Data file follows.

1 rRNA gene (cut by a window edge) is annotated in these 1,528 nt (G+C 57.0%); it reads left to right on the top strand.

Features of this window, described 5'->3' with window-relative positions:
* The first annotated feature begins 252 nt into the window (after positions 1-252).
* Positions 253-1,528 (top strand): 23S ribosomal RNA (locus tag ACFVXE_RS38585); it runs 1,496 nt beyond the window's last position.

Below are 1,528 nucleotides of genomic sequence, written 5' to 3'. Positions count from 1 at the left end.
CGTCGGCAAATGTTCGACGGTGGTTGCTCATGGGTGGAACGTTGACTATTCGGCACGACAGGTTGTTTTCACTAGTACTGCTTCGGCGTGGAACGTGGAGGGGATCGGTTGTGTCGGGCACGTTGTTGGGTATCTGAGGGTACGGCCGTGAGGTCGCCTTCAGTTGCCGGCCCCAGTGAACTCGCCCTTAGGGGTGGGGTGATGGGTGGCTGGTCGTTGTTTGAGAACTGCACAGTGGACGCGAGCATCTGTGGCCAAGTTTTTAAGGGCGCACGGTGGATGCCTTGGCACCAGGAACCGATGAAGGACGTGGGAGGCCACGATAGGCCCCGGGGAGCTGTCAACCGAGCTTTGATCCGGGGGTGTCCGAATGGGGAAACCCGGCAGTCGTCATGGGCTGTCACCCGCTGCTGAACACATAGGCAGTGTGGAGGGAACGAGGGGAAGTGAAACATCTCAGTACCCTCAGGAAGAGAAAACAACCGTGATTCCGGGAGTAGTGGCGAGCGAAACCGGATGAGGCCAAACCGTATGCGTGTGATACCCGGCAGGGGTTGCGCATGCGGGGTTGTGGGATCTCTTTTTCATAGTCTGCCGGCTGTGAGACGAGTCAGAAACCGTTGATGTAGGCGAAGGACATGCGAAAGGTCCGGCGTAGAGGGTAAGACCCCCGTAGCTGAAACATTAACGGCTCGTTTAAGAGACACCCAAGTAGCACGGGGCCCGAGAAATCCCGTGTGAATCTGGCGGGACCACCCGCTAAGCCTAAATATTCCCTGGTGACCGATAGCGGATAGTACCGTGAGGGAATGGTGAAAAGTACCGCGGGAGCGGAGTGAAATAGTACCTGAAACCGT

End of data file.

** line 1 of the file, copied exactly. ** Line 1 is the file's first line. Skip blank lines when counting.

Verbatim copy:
1 rRNA gene (cut by a window edge) is annotated in these 1,528 nt (G+C 57.0%); it reads left to right on the top strand.